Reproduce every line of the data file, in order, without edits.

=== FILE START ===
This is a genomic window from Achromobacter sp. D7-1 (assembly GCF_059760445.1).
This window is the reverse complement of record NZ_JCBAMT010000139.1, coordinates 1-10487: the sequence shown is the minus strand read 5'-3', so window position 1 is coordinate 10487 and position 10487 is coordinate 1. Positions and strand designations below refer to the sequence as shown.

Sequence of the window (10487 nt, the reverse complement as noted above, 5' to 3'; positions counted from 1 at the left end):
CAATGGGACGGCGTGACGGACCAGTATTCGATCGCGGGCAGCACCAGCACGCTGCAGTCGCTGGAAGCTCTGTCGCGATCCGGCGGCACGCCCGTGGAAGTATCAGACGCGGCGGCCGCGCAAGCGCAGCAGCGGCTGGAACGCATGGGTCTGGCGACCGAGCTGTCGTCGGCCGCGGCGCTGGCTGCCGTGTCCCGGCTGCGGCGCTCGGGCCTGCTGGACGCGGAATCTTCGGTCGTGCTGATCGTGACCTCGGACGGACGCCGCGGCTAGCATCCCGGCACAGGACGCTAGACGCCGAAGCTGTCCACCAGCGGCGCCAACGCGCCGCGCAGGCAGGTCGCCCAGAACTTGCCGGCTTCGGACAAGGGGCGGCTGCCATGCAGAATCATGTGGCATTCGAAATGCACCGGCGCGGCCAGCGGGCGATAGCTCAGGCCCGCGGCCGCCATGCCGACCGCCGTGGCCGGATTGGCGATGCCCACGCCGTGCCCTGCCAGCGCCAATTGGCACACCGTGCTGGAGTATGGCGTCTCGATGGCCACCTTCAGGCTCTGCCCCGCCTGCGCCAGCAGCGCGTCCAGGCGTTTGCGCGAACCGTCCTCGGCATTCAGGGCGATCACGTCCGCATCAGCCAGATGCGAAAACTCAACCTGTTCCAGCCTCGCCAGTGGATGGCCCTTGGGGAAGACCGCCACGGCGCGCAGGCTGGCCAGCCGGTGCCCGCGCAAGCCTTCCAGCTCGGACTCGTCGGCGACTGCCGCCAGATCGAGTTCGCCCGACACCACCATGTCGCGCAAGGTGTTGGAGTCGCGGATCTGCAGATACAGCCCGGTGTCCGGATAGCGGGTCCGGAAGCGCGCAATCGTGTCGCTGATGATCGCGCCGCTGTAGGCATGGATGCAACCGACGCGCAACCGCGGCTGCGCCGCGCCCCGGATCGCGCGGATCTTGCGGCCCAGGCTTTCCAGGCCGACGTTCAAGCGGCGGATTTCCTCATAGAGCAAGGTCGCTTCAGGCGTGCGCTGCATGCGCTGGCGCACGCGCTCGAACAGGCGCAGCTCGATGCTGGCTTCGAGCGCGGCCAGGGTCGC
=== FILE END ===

This is a genomic window from Achromobacter sp. D7-1 (assembly GCF_059760445.1).
This window is the reverse complement of record NZ_JCBAMT010000139.1, coordinates 1-10487: the sequence shown is the minus strand read 5'-3', so window position 1 is coordinate 10487 and position 10487 is coordinate 1. Positions and strand designations below refer to the sequence as shown.

Sequence of the window (10487 nt, the reverse complement as noted above, 5' to 3'; positions counted from 1 at the left end):
CAATGGGACGGCGTGACGGACCAGTATTCGATCGCGGGCAGCACCAGCACGCTGCAGTCGCTGGAAGCTCTGTCGCGATCCGGCGGCACGCCCGTGGAAGTATCAGACGCGGCGGCCGCGCAAGCGCAGCAGCGGCTGGAACGCATGGGTCTGGCGACCGAGCTGTCGTCGGCCGCGGCGCTGGCTGCCGTGTCCCGGCTGCGGCGCTCGGGCCTGCTGGACGCGGAATCTTCGGTCGTGCTGATCGTGACCTCGGACGGACGCCGCGGCTAGCATCCCGGCACAGGACGCTAGACGCCGAAGCTGTCCACCAGCGGCGCCAACGCGCCGCGCAGGCAGGTCGCCCAGAACTTGCCGGCTTCGGACAAGGGGCGGCTGCCATGCAGAATCATGTGGCATTCGAAATGCACCGGCGCGGCCAGCGGGCGATAGCTCAGGCCCGCGGCCGCCATGCCGACCGCCGTGGCCGGATTGGCGATGCCCACGCCGTGCCCTGCCAGCGCCAATTGGCACACCGTGCTGGAGTATGGCGTCTCGATGGCCACCTTCAGGCTCTGCCCCGCCTGCGCCAGCAGCGCGTCCAGGCGTTTGCGCGAACCGTCCTCGGCATTCAGGGCGATCACGTCCGCATCAGCCAGATGCGAAAACTCAACCTGTTCCAGCCTCGCCAGTGGATGGCCCTTGGGGAAGACCGCCACGGCGCGCAGGCTGGCCAGCCGGTGCCCGCGCAAGCCTTCCAGCTCGGACTCGTCGGCGACTGCCGCCAGATCGAGTTCGCCCGACACCACCATGTCGCGCAAGGTGTTGGAGTCGCGGATCTGCAGATACAGCCCGGTGTCCGGATAGCGGGTCCGGAAGCGCGCAATCGTGTCGCTGATGATCGCGCCGCTGTAGGCATGGATGCAACCGACGCGCAACCGCGGCTGCGCCGCGCCCCGGATCGCGCGGATCTTGCGGCCCAGGCTTTCCAGGCCGACGTTCAAGCGGCGGATTTCCTCATAGAGCAAGGTCGCTTCAGGCGTGCGCTGCATGCGCTGGCGCACGCGCTCGAACAGGCGCAGCTCGATGCTGGCTTCGAGCGCGGCCAGGGTCGC